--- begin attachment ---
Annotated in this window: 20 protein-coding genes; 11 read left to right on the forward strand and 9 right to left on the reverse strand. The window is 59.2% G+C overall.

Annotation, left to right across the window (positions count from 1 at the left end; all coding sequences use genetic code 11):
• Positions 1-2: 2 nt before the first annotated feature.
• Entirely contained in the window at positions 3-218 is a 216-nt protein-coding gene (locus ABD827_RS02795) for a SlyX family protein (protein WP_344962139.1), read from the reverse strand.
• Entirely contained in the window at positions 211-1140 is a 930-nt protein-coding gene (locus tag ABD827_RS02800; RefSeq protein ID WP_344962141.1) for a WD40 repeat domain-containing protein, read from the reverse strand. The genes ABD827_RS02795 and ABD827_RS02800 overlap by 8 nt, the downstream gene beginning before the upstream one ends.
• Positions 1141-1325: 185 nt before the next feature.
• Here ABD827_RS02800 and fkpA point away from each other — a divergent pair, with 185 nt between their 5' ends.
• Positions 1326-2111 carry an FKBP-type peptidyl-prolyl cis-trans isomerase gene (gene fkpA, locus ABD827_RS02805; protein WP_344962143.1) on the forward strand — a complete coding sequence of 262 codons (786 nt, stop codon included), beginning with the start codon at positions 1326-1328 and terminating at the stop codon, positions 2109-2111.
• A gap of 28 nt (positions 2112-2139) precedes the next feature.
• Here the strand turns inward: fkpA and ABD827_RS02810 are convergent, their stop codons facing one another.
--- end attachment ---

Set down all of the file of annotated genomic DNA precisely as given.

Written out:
Annotated in this window: 20 protein-coding genes; 11 read left to right on the forward strand and 9 right to left on the reverse strand. The window is 59.2% G+C overall.

Annotation, left to right across the window (positions count from 1 at the left end; all coding sequences use genetic code 11):
• Positions 1-2: 2 nt before the first annotated feature.
• Entirely contained in the window at positions 3-218 is a 216-nt protein-coding gene (locus ABD827_RS02795) for a SlyX family protein (protein WP_344962139.1), read from the reverse strand.
• Entirely contained in the window at positions 211-1140 is a 930-nt protein-coding gene (locus tag ABD827_RS02800; RefSeq protein ID WP_344962141.1) for a WD40 repeat domain-containing protein, read from the reverse strand. The genes ABD827_RS02795 and ABD827_RS02800 overlap by 8 nt, the downstream gene beginning before the upstream one ends.
• Positions 1141-1325: 185 nt before the next feature.
• Here ABD827_RS02800 and fkpA point away from each other — a divergent pair, with 185 nt between their 5' ends.
• Positions 1326-2111 carry an FKBP-type peptidyl-prolyl cis-trans isomerase gene (gene fkpA, locus ABD827_RS02805; protein WP_344962143.1) on the forward strand — a complete coding sequence of 262 codons (786 nt, stop codon included), beginning with the start codon at positions 1326-1328 and terminating at the stop codon, positions 2109-2111.
• A gap of 28 nt (positions 2112-2139) precedes the next feature.
• Here the strand turns inward: fkpA and ABD827_RS02810 are convergent, their stop codons facing one another.